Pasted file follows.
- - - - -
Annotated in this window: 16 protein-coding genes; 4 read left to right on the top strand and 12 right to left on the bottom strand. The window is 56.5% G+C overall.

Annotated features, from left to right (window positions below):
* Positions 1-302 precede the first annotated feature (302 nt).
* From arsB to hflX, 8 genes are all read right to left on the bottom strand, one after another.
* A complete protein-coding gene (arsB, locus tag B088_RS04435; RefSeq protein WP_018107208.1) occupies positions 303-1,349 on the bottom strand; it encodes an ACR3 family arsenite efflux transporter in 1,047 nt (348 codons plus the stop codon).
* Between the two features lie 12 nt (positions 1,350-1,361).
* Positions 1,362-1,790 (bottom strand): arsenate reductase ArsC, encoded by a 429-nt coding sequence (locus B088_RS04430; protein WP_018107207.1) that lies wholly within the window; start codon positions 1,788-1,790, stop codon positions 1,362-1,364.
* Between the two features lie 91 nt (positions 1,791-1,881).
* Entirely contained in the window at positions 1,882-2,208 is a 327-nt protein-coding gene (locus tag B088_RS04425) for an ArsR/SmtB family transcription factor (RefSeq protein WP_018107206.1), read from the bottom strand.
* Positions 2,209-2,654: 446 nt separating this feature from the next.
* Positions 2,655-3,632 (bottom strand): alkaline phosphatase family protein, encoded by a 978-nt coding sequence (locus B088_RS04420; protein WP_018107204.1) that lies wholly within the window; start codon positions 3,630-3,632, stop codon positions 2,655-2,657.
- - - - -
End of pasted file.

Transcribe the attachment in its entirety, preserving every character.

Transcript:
Annotated in this window: 16 protein-coding genes; 4 read left to right on the top strand and 12 right to left on the bottom strand. The window is 56.5% G+C overall.

Annotated features, from left to right (window positions below):
* Positions 1-302 precede the first annotated feature (302 nt).
* From arsB to hflX, 8 genes are all read right to left on the bottom strand, one after another.
* A complete protein-coding gene (arsB, locus tag B088_RS04435; RefSeq protein WP_018107208.1) occupies positions 303-1,349 on the bottom strand; it encodes an ACR3 family arsenite efflux transporter in 1,047 nt (348 codons plus the stop codon).
* Between the two features lie 12 nt (positions 1,350-1,361).
* Positions 1,362-1,790 (bottom strand): arsenate reductase ArsC, encoded by a 429-nt coding sequence (locus B088_RS04430; protein WP_018107207.1) that lies wholly within the window; start codon positions 1,788-1,790, stop codon positions 1,362-1,364.
* Between the two features lie 91 nt (positions 1,791-1,881).
* Entirely contained in the window at positions 1,882-2,208 is a 327-nt protein-coding gene (locus tag B088_RS04425) for an ArsR/SmtB family transcription factor (RefSeq protein WP_018107206.1), read from the bottom strand.
* Positions 2,209-2,654: 446 nt separating this feature from the next.
* Positions 2,655-3,632 (bottom strand): alkaline phosphatase family protein, encoded by a 978-nt coding sequence (locus B088_RS04420; protein WP_018107204.1) that lies wholly within the window; start codon positions 3,630-3,632, stop codon positions 2,655-2,657.